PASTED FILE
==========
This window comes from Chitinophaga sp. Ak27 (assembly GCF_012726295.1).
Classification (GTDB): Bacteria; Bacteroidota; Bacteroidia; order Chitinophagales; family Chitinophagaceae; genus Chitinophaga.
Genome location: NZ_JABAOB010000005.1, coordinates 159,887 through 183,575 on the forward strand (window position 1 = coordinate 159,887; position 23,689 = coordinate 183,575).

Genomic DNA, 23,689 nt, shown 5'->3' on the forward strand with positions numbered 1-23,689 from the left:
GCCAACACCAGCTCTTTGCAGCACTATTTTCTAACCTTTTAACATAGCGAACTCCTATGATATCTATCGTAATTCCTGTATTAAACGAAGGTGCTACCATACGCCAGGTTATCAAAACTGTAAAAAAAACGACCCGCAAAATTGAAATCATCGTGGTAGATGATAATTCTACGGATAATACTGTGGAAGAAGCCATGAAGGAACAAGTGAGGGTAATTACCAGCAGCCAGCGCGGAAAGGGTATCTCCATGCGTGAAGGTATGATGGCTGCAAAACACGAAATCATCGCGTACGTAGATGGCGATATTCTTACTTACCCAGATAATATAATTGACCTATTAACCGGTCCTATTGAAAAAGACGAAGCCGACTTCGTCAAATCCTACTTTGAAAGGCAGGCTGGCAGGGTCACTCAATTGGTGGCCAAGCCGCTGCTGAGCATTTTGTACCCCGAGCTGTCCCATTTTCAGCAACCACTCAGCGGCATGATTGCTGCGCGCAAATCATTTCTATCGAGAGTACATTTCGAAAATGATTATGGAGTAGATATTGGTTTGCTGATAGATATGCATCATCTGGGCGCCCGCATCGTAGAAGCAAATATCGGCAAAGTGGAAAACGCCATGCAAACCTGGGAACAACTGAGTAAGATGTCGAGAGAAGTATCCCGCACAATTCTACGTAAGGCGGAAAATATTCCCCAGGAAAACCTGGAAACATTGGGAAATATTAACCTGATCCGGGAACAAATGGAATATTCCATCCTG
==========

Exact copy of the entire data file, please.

This window comes from Chitinophaga sp. Ak27 (assembly GCF_012726295.1).
Classification (GTDB): Bacteria; Bacteroidota; Bacteroidia; order Chitinophagales; family Chitinophagaceae; genus Chitinophaga.
Genome location: NZ_JABAOB010000005.1, coordinates 159,887 through 183,575 on the forward strand (window position 1 = coordinate 159,887; position 23,689 = coordinate 183,575).

Genomic DNA, 23,689 nt, shown 5'->3' on the forward strand with positions numbered 1-23,689 from the left:
GCCAACACCAGCTCTTTGCAGCACTATTTTCTAACCTTTTAACATAGCGAACTCCTATGATATCTATCGTAATTCCTGTATTAAACGAAGGTGCTACCATACGCCAGGTTATCAAAACTGTAAAAAAAACGACCCGCAAAATTGAAATCATCGTGGTAGATGATAATTCTACGGATAATACTGTGGAAGAAGCCATGAAGGAACAAGTGAGGGTAATTACCAGCAGCCAGCGCGGAAAGGGTATCTCCATGCGTGAAGGTATGATGGCTGCAAAACACGAAATCATCGCGTACGTAGATGGCGATATTCTTACTTACCCAGATAATATAATTGACCTATTAACCGGTCCTATTGAAAAAGACGAAGCCGACTTCGTCAAATCCTACTTTGAAAGGCAGGCTGGCAGGGTCACTCAATTGGTGGCCAAGCCGCTGCTGAGCATTTTGTACCCCGAGCTGTCCCATTTTCAGCAACCACTCAGCGGCATGATTGCTGCGCGCAAATCATTTCTATCGAGAGTACATTTCGAAAATGATTATGGAGTAGATATTGGTTTGCTGATAGATATGCATCATCTGGGCGCCCGCATCGTAGAAGCAAATATCGGCAAAGTGGAAAACGCCATGCAAACCTGGGAACAACTGAGTAAGATGTCGAGAGAAGTATCCCGCACAATTCTACGTAAGGCGGAAAATATTCCCCAGGAAAACCTGGAAACATTGGGAAATATTAACCTGATCCGGGAACAAATGGAATATTCCATCCTG